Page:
Did you remember the Nielson family? I remember back in the 80s the whole notoriety about the Nielsons and how the marketers tracked their spending and purchasing habits. It was this kind of bizarre tracking of them to get a better understanding of all of us. Little did I know that years later when I’m working in the wine industry, that the Nielson data would remain the best way to track wine purchases in the U.S.
As of last month, the Nielson report shows that this year has been a big – big year for Argentinian wines. As you probably do remember, I’ve written about the growth of the Mendoza region multiple times in the past few years.
I guess that all my soothsaying has come true. This year has seen explosive growth for those Nielson people drinking wines from that country. They are now only second to New Zealand in U.S. market share growth. What does that mean? Well. It means that you are about to get a bunch more Argentine wines on your market shelves.
What is making Argeninian wines so popular? It is the fact that they can make really good wine, bottle it, export it, and have it delivered to store shelves for a lot cheaper than local wineries.
One such winery sent me a sample bottle this past week. Bodega Septima is a winery located in the heart of Mendoza Argentina. At the base of the Andes mountains, the building and the vines are in prime location for making some of the best Malbec in the world.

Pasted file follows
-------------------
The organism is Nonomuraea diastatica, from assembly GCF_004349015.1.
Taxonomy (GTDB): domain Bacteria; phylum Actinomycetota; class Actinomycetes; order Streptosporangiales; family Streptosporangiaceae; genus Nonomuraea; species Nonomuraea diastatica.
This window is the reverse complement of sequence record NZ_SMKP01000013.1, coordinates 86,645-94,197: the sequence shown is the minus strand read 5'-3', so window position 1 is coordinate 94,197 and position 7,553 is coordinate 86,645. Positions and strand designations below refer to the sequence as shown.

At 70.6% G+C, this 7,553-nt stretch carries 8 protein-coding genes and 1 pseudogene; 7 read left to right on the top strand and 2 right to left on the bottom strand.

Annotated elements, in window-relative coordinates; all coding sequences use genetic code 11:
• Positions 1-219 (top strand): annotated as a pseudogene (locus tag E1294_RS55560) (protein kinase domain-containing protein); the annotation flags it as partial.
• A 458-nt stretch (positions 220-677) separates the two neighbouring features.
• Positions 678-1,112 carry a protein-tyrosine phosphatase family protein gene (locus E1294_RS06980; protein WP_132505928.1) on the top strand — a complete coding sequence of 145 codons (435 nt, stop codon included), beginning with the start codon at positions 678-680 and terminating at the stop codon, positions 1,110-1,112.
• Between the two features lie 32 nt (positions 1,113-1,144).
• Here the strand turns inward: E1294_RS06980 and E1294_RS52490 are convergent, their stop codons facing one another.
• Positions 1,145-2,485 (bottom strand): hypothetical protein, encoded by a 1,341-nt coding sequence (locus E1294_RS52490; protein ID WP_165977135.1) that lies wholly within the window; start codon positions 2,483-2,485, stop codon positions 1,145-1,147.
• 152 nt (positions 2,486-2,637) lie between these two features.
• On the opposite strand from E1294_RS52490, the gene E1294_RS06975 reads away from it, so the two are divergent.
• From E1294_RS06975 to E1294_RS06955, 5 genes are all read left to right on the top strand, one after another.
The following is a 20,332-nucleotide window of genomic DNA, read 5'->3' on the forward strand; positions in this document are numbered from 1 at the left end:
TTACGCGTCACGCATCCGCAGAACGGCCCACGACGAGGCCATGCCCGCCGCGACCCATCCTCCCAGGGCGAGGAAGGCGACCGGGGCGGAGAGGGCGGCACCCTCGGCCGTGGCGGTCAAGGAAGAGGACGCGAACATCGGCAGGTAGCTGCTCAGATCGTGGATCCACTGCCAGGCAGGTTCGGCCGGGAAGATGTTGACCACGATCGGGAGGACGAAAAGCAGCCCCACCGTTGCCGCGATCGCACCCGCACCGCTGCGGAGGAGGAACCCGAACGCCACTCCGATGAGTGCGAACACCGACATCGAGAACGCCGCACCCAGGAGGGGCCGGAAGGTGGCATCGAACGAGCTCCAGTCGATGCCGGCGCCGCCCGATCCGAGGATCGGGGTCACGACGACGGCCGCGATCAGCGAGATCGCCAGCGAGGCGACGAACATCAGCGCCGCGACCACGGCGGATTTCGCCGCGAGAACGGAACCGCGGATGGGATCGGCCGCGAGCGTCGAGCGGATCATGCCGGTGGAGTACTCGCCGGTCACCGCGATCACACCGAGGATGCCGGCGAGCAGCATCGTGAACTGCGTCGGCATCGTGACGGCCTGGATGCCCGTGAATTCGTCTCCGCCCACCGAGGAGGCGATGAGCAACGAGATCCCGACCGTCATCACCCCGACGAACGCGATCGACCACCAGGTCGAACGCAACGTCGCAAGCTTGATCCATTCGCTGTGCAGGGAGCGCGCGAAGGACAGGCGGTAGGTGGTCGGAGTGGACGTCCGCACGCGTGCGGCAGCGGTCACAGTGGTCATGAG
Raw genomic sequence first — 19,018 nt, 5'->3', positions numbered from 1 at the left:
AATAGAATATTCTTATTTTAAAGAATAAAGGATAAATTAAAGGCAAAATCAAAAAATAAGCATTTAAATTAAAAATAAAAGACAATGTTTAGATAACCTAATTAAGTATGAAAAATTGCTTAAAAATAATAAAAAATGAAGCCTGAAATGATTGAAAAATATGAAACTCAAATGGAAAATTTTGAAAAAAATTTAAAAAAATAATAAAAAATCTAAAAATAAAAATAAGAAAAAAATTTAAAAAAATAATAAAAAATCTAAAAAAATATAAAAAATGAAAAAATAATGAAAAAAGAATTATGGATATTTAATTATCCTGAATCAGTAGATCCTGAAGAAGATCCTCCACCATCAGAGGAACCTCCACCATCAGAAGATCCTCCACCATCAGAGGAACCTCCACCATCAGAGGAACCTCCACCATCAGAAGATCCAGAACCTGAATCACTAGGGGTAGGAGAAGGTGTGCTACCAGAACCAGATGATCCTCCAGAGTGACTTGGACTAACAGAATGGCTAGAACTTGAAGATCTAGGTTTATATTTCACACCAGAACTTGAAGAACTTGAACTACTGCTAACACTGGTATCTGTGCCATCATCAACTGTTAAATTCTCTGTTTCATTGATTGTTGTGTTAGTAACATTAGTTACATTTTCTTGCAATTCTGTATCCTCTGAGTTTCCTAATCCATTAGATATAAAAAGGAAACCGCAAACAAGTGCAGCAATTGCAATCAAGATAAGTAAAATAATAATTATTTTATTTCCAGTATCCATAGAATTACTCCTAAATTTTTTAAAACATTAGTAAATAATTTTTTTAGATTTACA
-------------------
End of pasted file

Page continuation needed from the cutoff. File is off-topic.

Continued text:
Bodega Septima is owned by the Spanish Codorniu Group. A very large family-owned conglomerate that offers wines from both Spain and Argentina. The family has wine making history going all the way back to the 1500s. They offer a full range of varietals from sparklings to Pinot Noir on both continents.
Just getting into the U.S. market, Bodega Septima relies on a marketing and PR firm to develop distribution here. Their local contact, Donna White asked if I would like to try their wine, in hopes that I would talk with all of you about it.
I received the 2009 Malbec, along with a bunch of data and tasting notes for the winery’s 2008 Cabernet Sauvignon. I’m thinking that they might have messed up and sent me the wrong bottle, but I’m glad I received the Malbec over the Cab.
The bottle is quite attractive, with the label design being from the ancestral method that the winery was built by stacking natural stones. Pouring the wine into the glass, the first thing that becomes very notable is the wine’s dark, almost bluish color.
The 2009 Malbec is very soft on the nose. Its gentle subtleties of anise and dark berries mix very well with the earthiness from the oaking process. The flavors are quite gentle as well, as opposed to the almost bombarding approach by Malbecs in this region. Dark, rich berries, mix with anise, plum, and soft tanned leather. The finish is silky and smooth.
If this wine prices in at the same as the Cabernet Sauvignon, which lists at $12.99, I can see why the Nielsons are grabbing the stuff up. Hopefully, you’ll have a chance to taste this wine soon as the distribution channels become available in this region.